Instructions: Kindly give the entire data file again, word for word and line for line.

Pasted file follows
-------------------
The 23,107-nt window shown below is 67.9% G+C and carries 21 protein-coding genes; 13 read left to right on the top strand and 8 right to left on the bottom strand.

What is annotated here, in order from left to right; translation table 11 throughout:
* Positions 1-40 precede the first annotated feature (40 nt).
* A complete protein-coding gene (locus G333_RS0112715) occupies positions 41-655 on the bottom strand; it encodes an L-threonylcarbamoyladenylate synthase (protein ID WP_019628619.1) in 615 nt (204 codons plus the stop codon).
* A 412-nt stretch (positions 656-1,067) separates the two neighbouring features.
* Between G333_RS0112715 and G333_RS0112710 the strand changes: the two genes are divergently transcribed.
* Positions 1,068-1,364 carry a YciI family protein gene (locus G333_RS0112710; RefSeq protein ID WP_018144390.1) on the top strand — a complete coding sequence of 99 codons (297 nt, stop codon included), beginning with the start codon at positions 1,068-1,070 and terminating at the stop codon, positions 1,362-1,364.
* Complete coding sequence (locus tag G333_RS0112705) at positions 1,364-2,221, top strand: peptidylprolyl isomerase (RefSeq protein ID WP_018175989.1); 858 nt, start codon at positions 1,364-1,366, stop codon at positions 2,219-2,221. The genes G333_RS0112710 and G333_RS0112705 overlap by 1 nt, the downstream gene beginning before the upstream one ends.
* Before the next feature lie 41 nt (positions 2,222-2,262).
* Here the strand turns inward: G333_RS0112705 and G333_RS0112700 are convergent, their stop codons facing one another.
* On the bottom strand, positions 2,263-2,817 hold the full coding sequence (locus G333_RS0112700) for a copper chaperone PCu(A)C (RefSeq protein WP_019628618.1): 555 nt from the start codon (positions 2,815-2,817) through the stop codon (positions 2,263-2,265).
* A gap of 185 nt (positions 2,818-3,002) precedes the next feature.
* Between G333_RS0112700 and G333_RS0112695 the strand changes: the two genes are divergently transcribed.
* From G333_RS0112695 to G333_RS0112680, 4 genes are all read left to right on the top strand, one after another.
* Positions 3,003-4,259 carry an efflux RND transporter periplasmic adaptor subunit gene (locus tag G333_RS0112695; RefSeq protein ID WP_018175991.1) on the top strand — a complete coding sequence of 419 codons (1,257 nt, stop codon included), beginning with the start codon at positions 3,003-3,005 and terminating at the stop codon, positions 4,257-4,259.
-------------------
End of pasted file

The 23,107-nt window shown below is 67.9% G+C and carries 21 protein-coding genes; 13 read left to right on the top strand and 8 right to left on the bottom strand.

What is annotated here, in order from left to right; translation table 11 throughout:
* Positions 1-40 precede the first annotated feature (40 nt).
* A complete protein-coding gene (locus G333_RS0112715) occupies positions 41-655 on the bottom strand; it encodes an L-threonylcarbamoyladenylate synthase (protein ID WP_019628619.1) in 615 nt (204 codons plus the stop codon).
* A 412-nt stretch (positions 656-1,067) separates the two neighbouring features.
* Between G333_RS0112715 and G333_RS0112710 the strand changes: the two genes are divergently transcribed.
* Positions 1,068-1,364 carry a YciI family protein gene (locus G333_RS0112710; RefSeq protein ID WP_018144390.1) on the top strand — a complete coding sequence of 99 codons (297 nt, stop codon included), beginning with the start codon at positions 1,068-1,070 and terminating at the stop codon, positions 1,362-1,364.
* Complete coding sequence (locus tag G333_RS0112705) at positions 1,364-2,221, top strand: peptidylprolyl isomerase (RefSeq protein ID WP_018175989.1); 858 nt, start codon at positions 1,364-1,366, stop codon at positions 2,219-2,221. The genes G333_RS0112710 and G333_RS0112705 overlap by 1 nt, the downstream gene beginning before the upstream one ends.
* Before the next feature lie 41 nt (positions 2,222-2,262).
* Here the strand turns inward: G333_RS0112705 and G333_RS0112700 are convergent, their stop codons facing one another.
* On the bottom strand, positions 2,263-2,817 hold the full coding sequence (locus G333_RS0112700) for a copper chaperone PCu(A)C (RefSeq protein WP_019628618.1): 555 nt from the start codon (positions 2,815-2,817) through the stop codon (positions 2,263-2,265).
* A gap of 185 nt (positions 2,818-3,002) precedes the next feature.
* Between G333_RS0112700 and G333_RS0112695 the strand changes: the two genes are divergently transcribed.
* From G333_RS0112695 to G333_RS0112680, 4 genes are all read left to right on the top strand, one after another.
* Positions 3,003-4,259 carry an efflux RND transporter periplasmic adaptor subunit gene (locus tag G333_RS0112695; RefSeq protein ID WP_018175991.1) on the top strand — a complete coding sequence of 419 codons (1,257 nt, stop codon included), beginning with the start codon at positions 3,003-3,005 and terminating at the stop codon, positions 4,257-4,259.